Leadership Series: Herod the King – The birth of Persecution

Read Acts 12

You have seen this time and time again.  Someone does something and fails, and someone else immediately tries to do the exact same thing in the exact same way.  And to the surprise of no one, just as the first person fails, so too does the second person, and the third person, and the fourth and the fifth and the hundredth.

That is in some respects the definition of insanity: doing the same thing over and over expecting different results.

And yet that is exactly what we see in the New Testament.  Jesus was arrested, put on trial, and then executed; three days later He rose from the dead.  The Jewish and the Roman leadership, in an effort to squash the teachings of Jesus, put Jesus to death; but when He rose and the number of His followers continued to grow, you would think that they would have pulled back and realized that Christianity was here to stay.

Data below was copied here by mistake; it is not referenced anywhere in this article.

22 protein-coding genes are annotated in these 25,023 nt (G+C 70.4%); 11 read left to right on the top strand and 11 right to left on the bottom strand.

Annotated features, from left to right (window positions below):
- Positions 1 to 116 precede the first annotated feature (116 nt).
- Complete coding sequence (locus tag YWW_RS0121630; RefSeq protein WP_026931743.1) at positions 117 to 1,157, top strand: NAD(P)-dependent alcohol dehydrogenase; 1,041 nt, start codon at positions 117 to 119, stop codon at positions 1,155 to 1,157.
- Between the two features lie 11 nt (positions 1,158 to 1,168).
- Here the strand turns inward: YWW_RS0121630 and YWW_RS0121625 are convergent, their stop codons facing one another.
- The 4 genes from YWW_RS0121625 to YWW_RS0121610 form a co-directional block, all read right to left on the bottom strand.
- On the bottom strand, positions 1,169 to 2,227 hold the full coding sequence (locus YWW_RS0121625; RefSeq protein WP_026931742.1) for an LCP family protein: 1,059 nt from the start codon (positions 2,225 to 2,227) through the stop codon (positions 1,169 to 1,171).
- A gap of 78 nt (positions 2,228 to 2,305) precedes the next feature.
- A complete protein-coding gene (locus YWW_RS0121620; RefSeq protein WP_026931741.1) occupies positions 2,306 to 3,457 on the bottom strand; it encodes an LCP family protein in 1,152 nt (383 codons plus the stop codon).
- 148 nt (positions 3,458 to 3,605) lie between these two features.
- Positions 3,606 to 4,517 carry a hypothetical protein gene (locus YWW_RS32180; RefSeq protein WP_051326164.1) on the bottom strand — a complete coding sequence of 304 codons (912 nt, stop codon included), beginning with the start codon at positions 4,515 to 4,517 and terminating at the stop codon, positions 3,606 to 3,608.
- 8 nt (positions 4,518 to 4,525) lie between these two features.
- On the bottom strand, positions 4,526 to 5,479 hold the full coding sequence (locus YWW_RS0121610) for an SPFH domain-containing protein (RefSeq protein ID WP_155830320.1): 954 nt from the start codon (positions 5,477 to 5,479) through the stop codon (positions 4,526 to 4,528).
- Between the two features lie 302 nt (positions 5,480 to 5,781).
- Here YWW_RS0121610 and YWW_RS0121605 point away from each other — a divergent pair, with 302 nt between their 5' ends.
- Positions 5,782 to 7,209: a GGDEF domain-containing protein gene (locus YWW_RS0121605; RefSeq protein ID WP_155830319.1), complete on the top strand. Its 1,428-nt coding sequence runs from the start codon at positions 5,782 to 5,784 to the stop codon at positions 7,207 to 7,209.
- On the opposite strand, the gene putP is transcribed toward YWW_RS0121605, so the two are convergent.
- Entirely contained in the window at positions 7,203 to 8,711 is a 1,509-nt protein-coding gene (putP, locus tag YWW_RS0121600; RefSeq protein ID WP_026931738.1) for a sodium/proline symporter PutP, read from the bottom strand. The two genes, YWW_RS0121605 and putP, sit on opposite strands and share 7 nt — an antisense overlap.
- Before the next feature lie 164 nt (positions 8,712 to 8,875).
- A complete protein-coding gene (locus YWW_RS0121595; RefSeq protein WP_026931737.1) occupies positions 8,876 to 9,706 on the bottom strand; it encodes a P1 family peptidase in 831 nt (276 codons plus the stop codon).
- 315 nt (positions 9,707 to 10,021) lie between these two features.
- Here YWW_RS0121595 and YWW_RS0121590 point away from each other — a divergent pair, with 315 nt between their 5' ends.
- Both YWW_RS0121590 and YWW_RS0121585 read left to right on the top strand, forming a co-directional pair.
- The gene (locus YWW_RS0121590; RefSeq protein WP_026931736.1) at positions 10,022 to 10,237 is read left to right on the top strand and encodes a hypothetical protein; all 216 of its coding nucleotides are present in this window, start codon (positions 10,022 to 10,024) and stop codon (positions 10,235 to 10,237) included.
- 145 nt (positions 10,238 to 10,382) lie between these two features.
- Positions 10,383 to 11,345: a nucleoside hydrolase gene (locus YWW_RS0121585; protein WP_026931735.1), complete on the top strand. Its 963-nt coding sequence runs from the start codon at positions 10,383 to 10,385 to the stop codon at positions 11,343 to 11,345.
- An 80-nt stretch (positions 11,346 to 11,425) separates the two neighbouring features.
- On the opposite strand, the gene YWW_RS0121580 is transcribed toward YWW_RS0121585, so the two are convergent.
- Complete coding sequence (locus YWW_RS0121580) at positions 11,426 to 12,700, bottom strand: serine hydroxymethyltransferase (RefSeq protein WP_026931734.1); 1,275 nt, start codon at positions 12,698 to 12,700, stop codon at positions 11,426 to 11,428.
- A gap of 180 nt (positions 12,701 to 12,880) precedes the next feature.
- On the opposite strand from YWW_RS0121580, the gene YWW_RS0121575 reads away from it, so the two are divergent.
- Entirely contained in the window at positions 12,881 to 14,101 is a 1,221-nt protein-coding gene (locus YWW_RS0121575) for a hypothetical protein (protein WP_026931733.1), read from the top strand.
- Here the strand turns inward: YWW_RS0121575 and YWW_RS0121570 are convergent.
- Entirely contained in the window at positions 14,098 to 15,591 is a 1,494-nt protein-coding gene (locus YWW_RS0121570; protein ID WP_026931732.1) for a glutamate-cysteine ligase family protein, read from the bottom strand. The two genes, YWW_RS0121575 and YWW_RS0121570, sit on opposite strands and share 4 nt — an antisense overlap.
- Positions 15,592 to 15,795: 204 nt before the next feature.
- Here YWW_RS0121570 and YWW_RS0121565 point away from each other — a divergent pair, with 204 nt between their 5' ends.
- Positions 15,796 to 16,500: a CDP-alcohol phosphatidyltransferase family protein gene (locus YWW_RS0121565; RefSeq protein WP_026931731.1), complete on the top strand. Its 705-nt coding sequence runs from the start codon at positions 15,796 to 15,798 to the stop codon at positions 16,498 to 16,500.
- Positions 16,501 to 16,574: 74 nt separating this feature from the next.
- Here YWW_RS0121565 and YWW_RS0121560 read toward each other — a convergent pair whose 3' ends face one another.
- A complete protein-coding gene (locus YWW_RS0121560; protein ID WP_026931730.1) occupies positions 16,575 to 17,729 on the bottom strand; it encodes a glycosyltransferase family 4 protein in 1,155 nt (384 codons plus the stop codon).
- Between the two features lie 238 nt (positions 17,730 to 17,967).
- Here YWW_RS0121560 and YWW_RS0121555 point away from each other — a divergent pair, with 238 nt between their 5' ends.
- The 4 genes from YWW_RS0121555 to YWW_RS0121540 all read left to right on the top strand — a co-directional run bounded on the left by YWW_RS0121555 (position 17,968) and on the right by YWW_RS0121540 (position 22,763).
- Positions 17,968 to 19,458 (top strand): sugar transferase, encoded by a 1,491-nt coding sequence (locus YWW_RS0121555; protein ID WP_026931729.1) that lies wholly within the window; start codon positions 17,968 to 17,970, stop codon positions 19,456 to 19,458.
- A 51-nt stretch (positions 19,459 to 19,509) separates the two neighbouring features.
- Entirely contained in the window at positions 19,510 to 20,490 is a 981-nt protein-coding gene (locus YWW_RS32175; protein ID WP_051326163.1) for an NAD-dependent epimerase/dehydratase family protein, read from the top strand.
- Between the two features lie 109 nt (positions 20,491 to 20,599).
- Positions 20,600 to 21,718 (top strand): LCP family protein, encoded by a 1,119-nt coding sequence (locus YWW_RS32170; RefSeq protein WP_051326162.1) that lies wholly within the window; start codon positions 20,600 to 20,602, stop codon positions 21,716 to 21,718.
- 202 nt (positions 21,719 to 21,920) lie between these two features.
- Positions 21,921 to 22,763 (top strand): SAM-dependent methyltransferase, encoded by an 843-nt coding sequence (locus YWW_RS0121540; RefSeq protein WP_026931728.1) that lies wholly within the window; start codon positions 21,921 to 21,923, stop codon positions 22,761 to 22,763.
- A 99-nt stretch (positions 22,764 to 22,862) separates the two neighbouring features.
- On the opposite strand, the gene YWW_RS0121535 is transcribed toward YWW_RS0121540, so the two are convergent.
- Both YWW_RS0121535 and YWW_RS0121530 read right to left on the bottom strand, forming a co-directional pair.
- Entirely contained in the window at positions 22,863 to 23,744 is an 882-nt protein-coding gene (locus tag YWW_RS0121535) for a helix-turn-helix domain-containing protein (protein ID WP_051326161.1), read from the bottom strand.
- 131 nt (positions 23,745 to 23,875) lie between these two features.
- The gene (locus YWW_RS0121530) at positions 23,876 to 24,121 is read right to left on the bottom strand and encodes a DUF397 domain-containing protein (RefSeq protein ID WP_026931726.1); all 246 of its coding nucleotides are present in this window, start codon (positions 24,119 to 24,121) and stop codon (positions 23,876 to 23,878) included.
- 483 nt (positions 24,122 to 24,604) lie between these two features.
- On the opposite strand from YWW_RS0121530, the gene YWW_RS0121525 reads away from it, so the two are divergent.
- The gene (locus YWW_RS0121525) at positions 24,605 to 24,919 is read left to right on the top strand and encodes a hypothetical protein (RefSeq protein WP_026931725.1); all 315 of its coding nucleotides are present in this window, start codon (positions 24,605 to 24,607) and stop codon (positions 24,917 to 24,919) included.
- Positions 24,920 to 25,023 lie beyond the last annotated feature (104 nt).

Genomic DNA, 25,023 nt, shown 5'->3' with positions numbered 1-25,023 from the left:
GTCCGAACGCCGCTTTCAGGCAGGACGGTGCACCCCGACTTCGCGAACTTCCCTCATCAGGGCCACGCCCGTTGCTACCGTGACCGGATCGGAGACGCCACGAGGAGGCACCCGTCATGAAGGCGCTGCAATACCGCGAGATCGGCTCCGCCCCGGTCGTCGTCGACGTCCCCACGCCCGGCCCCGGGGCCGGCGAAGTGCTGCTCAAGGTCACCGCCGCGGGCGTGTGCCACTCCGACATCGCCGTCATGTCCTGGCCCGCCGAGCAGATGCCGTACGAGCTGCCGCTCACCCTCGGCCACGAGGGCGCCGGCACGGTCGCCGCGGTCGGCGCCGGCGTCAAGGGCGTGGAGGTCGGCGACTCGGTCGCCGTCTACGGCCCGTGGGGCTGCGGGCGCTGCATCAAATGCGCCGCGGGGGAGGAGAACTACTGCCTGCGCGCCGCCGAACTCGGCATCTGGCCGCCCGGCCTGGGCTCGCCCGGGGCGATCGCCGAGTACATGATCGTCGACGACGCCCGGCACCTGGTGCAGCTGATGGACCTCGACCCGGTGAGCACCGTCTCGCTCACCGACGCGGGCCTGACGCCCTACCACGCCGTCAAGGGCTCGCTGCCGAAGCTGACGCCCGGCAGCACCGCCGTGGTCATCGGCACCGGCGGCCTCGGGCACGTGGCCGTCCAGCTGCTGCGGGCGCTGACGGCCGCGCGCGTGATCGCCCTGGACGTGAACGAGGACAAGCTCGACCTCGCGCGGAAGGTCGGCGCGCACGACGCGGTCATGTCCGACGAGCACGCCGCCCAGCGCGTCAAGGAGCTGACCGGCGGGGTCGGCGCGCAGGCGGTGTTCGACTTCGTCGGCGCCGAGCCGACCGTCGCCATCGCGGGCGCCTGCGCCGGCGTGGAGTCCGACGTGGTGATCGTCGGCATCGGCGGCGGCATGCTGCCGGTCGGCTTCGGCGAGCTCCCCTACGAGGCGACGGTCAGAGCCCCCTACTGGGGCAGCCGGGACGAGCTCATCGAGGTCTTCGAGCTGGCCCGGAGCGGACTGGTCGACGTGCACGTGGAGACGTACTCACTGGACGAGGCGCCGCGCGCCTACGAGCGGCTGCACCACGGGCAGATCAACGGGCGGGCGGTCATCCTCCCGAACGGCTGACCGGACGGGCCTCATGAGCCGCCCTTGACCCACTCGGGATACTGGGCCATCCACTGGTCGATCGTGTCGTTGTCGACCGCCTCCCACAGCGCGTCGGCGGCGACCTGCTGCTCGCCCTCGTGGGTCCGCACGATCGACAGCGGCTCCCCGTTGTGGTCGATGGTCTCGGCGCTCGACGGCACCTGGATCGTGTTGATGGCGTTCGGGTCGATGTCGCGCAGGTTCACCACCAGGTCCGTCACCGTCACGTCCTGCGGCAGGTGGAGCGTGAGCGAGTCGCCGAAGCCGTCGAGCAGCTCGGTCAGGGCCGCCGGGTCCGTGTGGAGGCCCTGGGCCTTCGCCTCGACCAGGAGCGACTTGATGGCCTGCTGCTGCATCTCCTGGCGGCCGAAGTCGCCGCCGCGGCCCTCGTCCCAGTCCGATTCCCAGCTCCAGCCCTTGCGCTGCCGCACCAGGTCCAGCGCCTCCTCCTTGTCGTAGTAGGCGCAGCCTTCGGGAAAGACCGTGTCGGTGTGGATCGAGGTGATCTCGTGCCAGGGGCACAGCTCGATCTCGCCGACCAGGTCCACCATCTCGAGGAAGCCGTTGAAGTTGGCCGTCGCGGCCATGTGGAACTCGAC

Granted, they might have been thrown off by the fact that while Jesus rose from the dead, no one else did afterwards, at least not an earthly bodily resurrection.  So when Herod kills James and arrests Peter, it is logical to assume that the growth of the Church would be stunted, and eventually begin to die.

But quite the contrary happens.  The Church does not die in the face of persecution, instead it grows even further, beyond the borders of Israel, eventually to Rome and the ends of the earth.

What Herod does not realize is that even though he is king, he does not have the final say in whether or not the Church spreads under his watch or not.  He might be able to kill some believers, including important leaders like James; and he can arrest others and put them in prison, like Peter; but he cannot stop the spread of Christianity, nor can he control it, nor can he contain it.  The growth and the prosperity of the Church is determined by God alone, not earthly leaders.

Herod learns that it is God who is in control at the end of Acts 12 when he is struck down when he takes credit for what God Himself has done.

The Word of God increased under Herod and it increased after Herod died.  The growth of the Church is not based on the work of man, it is based solely on the Word of God.

About revschmidt

An LCMS Pastor in North-Central Kansas
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